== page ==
: Domino’s says U.S. orders declined in third quarter due to impact of staffing shortages
Domino’s Pizza Inc. reported its first negative U.S. same-store sales result in 41 quarters on Thursday owing in part to staffing shortages, the pizza delivery company said.
reported revenue of $997.99 million, which rose from $967.7 million last year, but fell short of the FactSet consensus of $1.03 billion. U.S. same-store sales fell 1.9%.
Domino’s executives note that U.S. same-store sales for the same period last year grew 17.5%, the biggest jump since the company went public in 2004.
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But more than that, Domino’s is dealing with some of the same staffing issues that are affecting other businesses.
“The decline in U.S. same-store sales this quarter was driven by lower order counts,” said Jessica Parrish, vice president, corporate controller and treasurer for Domino’s, according to a FactSet transcript of the earnings call.
“Our U.S. order counts during Q3 were pressured by a very challenging staffing environment, which had certain operational impacts such as shortened store hours or customer service challenges in many of our stores.”
The company also made a distinction between the results for its company-owned locations, which are “heavily urban and higher income” compared with franchise locations, which have a more diverse footprint.
And Domino’s said it got a boost from economic stimulus cash, with the positive effect of that money beginning to taper off.
See: Olive Garden parent says it’s finding lots of new talent but COVID contact tracing has caused staffing disruptions
“Recall that we incurred additional bonus pay in the third quarter of last year for frontline team members, and although we did make investments in frontline team member wage rates during Q3, we continue to experience staffing shortages in certain of our company-owned stores,” Parrish said.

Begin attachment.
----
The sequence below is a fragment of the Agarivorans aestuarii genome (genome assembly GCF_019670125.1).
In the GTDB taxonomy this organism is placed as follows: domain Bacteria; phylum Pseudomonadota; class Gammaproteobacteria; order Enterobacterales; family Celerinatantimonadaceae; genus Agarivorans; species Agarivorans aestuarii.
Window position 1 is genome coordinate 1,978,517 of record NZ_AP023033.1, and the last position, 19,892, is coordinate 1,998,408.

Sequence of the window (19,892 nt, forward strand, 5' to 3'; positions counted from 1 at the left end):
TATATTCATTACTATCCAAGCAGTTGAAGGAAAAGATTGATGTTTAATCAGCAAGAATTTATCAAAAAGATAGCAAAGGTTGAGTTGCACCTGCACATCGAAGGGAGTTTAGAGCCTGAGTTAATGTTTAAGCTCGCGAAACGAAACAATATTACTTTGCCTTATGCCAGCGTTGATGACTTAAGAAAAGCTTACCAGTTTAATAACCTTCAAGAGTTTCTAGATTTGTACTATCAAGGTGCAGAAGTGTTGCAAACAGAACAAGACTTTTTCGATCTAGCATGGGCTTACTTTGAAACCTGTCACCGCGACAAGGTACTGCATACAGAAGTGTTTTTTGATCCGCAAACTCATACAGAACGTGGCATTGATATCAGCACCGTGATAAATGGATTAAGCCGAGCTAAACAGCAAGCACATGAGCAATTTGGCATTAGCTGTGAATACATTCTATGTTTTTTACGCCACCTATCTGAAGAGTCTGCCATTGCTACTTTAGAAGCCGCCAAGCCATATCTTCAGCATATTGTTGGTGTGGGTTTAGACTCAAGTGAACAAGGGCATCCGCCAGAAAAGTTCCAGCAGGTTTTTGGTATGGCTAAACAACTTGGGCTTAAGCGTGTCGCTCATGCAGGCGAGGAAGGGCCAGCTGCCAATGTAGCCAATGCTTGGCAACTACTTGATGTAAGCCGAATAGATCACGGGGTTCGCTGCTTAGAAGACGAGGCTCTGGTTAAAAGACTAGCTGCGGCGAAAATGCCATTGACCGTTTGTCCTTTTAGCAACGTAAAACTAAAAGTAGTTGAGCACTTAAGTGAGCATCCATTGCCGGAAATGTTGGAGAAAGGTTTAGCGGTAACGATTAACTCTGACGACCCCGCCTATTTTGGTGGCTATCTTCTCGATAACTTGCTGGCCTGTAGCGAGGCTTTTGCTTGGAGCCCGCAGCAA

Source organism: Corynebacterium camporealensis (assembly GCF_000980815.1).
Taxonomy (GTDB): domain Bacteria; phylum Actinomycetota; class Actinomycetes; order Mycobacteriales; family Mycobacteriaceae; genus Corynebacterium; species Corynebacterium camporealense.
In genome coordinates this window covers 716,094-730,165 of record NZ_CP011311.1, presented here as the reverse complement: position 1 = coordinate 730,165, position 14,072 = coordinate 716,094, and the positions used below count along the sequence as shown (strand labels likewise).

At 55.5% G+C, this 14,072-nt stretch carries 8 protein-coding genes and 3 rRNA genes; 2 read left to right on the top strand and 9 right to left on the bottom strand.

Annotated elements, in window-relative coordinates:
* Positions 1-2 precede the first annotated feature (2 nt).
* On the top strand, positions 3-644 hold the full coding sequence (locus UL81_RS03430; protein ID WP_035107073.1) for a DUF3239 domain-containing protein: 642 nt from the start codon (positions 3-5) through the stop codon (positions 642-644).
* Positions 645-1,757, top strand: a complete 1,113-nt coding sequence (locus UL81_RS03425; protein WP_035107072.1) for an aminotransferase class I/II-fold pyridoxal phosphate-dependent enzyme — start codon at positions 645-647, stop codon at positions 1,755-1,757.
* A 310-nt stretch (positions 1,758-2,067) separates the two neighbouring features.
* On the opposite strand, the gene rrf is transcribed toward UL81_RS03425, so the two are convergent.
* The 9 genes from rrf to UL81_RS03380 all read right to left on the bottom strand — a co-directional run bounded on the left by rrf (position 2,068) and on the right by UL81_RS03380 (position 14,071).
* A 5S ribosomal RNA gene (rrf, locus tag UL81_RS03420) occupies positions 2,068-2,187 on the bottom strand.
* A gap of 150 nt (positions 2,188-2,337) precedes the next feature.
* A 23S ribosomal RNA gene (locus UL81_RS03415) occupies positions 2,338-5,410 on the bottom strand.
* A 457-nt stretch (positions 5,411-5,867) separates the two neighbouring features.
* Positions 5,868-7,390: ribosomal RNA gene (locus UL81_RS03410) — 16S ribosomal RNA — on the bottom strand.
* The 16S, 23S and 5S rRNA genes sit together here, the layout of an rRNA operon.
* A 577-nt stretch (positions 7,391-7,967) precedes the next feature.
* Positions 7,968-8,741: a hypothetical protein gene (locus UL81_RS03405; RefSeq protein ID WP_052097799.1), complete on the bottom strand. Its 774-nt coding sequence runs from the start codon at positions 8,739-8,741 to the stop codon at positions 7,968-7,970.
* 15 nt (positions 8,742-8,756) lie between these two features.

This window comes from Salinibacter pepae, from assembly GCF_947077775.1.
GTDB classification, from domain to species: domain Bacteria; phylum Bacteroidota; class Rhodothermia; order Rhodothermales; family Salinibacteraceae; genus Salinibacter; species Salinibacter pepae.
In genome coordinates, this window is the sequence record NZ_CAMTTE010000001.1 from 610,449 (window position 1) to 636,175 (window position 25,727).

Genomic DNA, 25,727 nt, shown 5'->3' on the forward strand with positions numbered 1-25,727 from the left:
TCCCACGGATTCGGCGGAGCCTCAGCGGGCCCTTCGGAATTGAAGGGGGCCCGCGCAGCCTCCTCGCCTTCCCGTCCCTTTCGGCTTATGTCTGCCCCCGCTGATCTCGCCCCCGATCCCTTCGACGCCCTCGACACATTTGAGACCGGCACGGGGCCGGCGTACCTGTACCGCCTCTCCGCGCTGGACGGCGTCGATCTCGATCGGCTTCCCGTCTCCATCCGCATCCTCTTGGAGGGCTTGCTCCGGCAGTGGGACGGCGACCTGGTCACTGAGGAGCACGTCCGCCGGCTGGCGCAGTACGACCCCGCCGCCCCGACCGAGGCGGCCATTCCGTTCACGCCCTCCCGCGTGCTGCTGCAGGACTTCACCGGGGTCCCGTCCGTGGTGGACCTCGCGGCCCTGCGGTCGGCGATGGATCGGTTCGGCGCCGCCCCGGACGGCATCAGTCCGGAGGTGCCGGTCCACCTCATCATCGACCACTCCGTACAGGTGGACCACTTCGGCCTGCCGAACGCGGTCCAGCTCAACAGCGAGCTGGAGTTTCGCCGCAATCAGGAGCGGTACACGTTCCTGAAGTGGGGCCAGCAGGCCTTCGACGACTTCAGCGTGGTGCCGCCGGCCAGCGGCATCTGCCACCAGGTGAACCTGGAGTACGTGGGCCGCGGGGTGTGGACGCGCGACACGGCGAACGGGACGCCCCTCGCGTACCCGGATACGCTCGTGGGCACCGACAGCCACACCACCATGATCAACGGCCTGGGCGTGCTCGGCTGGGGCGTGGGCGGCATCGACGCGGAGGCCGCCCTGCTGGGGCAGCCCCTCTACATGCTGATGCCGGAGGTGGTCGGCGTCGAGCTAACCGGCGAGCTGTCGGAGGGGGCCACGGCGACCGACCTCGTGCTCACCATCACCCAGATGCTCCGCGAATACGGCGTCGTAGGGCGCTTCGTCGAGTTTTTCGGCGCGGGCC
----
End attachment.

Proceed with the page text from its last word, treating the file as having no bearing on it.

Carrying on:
Domino’s stock slid in premarket trading after the earnings announcement, but rebounded to a 1.7% increase as the day progressed.
“We believe this factor likely affected multiple restaurant concepts’ Q3 U.S. same-store sales, and could be an issue in Q4 as well,” wrote Kalinowski Equity Research in a note, referring to the staffing shortage.
Kalinowski rates Domino’s stock buy with a $588 price target.
“[W]e view staffing challenges (resulting in fewer operating hours, slower delivery times, etc.) as a near-term headwind that increases medium-term top line visibility as the issue is gradually addressed,” wrote Wedbush in a Friday note. Analysts note the new application and new-hire processes among the ways Domino’s has tackled the problem.
Wedbush rates Domino’s stock outperform with a $550 price target, down from $585.
“We believe the company’s ongoing investments in its store base, infrastructure, and technology remain positive catalysts and factors deserving of its premium multiple,” wrote MKM Partners.
“We also expect promotional activity to pickup once staffing normalizes, such as
the return of 50% off booster weeks.”
MKM rates Domino’s stock neutral with a $525 fair value estimate, up from $515.
Analysts are also on the lookout for any impact from the COVID-19 recovery, with more diners heading to restaurants.
“Focus from here will be on US comp trends as consumer mobility improves, the magnitude and duration of select cost pressures (guided to high end of commodity and G&A ranges), and the degree to which domestic unit development is impacted by macro factors,” wrote UBS.
“We continue to believe compelling value and unit economics, and a leading digital platform support Domino’s multiyear growth opportunity.”
UBS rates Domino’s shares neutral with a $535 price target.
Domino’s stock has gained 23% for the year to date while the S&P 500 index
has risen 18.9% for the period.